Beware of Scammers

Beware of Scammers

The IRS Dirty Dozen list is an annual release that taxpayers eagerly await with the same enthusiasm as a dentist appointment. It’s a compilation of the year’s most egregious tax scams, and for 2024, it’s as colorful as ever. Let’s dive into the murky waters of tax evasion and emerge with our wallets—and our integrity—intact.

  1. Bogus Tax Avoidance Strategies: This year, the IRS warns against schemes with an international flair. Picture this: offshore accounts disguised as beach vacations, and tax shelters that are less ‘shelter’ and more ‘house of cards.
  2. Improper Art Donations: The wealthy are not immune to the siren call of dodgy deductions. Improper art donation deductions are the new ‘abstract expressionism,’ while charitable remainder annuity trusts and monetized installment sales are the financial equivalent of a Jackson Pollock splatter—messy and confusing.
  3. Spearphishing Extravaganza: Tax pros and businesses, beware! The IRS cautions against emails that are fishier than a sushi platter. These scams are like the ‘new client’ who turns out to be a Nigerian prince.
  4. Social Media Misadvisors: Taking tax advice from social media is akin to taking health advice from a candy wrapper. Inaccurate or misleading tax information is circulating faster than cat videos.
  5. Ghost Preparers: These are the tax preparers who vanish with your cash faster than a magician’s rabbit. The IRS urges taxpayers to avoid these apparitions at all costs.
  6. Fake Charities: In the wake of disasters, fake charities pop up like mushrooms after rain, exploiting taxpayer generosity. Don’t let your good intentions fund a scammer’s luxury car.
  7. Offer in Compromise Mills: These outfits claim they can negotiate your tax debt down to pennies on the dollar. In reality, they’re more likely to reduce your bank account than your tax bill.
  8. Fuel Tax Credit Fictions: Unless you’re operating a farm or a fleet of taxis, you probably don’t qualify for fuel tax credits. If someone says otherwise, they might as well be selling oceanfront property in Arizona.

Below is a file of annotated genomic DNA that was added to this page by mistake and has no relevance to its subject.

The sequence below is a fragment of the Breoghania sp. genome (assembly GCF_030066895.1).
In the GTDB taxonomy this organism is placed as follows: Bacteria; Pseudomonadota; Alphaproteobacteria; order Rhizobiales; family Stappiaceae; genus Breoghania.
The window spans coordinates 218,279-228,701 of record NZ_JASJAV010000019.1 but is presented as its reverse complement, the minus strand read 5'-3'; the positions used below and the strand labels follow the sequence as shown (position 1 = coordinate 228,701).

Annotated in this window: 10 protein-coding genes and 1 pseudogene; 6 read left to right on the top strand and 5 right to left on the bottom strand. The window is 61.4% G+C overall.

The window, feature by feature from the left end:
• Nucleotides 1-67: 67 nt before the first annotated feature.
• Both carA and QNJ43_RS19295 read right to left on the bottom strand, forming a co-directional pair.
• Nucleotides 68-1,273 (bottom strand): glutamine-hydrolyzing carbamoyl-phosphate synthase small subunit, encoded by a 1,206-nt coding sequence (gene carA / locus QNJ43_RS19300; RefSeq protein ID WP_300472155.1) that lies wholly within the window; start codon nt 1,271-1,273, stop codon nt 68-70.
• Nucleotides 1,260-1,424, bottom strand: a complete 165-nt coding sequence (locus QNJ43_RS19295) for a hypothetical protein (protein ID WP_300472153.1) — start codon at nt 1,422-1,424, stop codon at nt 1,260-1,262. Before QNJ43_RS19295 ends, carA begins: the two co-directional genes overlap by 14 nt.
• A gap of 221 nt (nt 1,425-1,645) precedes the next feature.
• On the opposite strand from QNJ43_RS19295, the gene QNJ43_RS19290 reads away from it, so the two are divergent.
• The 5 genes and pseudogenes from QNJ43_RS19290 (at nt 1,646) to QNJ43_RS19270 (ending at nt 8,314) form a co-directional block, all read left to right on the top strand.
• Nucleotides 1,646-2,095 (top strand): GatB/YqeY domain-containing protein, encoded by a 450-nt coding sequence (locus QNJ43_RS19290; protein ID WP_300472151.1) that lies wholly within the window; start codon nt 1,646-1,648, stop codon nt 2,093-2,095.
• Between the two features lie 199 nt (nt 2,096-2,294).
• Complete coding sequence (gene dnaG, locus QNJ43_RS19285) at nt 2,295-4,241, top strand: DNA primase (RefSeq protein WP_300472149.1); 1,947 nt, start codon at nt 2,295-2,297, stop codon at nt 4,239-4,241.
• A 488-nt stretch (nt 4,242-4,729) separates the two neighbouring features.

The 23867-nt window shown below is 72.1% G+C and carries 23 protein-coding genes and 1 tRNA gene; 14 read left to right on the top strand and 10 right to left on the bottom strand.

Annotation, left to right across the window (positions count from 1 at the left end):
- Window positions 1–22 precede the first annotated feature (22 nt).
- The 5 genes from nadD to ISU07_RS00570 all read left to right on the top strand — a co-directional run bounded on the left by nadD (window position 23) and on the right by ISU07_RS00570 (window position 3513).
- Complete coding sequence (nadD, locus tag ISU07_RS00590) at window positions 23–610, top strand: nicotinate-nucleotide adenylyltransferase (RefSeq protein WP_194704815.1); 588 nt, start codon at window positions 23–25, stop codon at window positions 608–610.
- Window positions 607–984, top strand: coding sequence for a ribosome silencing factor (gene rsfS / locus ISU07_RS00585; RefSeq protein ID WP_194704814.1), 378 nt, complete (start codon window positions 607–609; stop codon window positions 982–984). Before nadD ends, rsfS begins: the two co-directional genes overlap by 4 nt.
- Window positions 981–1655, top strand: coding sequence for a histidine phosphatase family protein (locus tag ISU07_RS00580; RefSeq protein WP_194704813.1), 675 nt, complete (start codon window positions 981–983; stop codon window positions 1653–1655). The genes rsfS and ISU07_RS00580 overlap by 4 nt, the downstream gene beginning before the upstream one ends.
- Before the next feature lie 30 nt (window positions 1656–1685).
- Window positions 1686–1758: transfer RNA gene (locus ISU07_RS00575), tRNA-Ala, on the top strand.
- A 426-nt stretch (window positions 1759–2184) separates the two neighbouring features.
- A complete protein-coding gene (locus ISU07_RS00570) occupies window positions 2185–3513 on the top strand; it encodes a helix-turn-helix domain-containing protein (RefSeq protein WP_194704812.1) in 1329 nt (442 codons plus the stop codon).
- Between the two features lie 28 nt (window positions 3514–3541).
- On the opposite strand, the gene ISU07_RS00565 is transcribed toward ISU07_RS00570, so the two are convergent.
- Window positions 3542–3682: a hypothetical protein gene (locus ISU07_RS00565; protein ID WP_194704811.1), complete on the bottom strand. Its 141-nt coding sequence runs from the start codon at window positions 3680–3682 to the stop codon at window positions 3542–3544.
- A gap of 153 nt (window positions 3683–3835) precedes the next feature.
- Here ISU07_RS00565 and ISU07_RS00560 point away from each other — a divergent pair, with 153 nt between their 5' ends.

9. Online Account Setup Scams: If someone offers to help you set up an IRS online account, they might as well be asking for the keys to your financial kingdom. Guard your personal information like a dragon hoards gold.
  10. Employee Retention Credit Claims: Aggressive promoters might urge small businesses to make questionable claims. It’s like claiming your pet hamster as a dependent because he’s been a loyal companion during Zoom calls.
  11. Phishing and Smishing Scams: The IRS warns of a deluge of emails and texts trying to hook your sensitive information. Remember, the IRS won’t text you to say you’ve won a tax refund lottery.
  12. Monetized Installment Sales: These are structuring strategies that promise the elimination of recognizing gains from a large sale like a business. This is the typical one plus one equals three strategy. It sounds great, but the math does not work.

There are a few honorable mentions that we would add to list to be on the lookout for:

  • Charitable LLC: Brought to the forefront by Mark Zuckerberg, the scammers have grabbed hold. Promising the ability to “give money” to charity but keeping and using it as you want. Of course, this minor problem gets solved with life insurance.
  • Charitable Remainder Trust: A very legitimate structure, until the scammers take hold. A slight of hand trick that lets you keep the assets gifted to charity. Look for this one on the 2025 list.
  • Equipment Rental Structures: It seems like the conservation easement folks found a new game. A convoluted financing structure that makes it look like you are in an active trade to gain immediate depreciation benefits. The benefits turn when and if the financing gets paid off, so the immediate benefits get mostly taken back if the approach stands.

The 2024 IRS Dirty Dozen list serves as a reminder that if something sounds too good to be true, it probably belongs on next year’s list. Stay vigilant, stay informed, and maybe next year, we’ll find tax scams have gone the way of the dodo—or at least the floppy disk. For a detailed description of each scam, please refer to the IRS official website. Remember, navigating tax mitigation is like a game of chess; it pays to think several moves ahead. Stay safe!


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